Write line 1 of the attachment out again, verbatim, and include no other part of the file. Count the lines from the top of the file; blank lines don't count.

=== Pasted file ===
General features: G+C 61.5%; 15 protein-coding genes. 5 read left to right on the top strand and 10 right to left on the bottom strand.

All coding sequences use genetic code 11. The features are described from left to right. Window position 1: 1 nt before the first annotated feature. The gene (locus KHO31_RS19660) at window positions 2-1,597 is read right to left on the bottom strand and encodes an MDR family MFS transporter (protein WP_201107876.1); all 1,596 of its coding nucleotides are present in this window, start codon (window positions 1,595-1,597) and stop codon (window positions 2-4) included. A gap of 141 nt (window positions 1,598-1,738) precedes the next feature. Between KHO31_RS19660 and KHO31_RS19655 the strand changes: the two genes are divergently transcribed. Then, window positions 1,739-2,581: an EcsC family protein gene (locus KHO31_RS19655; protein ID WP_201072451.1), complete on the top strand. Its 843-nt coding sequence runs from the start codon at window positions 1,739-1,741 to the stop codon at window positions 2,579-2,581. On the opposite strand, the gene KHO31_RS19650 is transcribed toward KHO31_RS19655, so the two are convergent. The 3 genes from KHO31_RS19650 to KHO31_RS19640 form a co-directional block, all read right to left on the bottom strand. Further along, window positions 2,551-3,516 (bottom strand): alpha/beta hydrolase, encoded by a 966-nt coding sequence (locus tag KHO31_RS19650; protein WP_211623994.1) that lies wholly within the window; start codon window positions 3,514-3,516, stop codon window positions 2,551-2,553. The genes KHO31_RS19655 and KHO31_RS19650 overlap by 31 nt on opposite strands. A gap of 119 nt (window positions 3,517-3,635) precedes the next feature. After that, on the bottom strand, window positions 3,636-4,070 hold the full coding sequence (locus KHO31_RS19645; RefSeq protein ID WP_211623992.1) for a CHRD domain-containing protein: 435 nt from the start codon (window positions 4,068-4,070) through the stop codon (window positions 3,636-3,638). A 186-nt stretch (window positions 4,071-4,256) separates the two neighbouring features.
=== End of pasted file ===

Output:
General features: G+C 61.5%; 15 protein-coding genes. 5 read left to right on the top strand and 10 right to left on the bottom strand.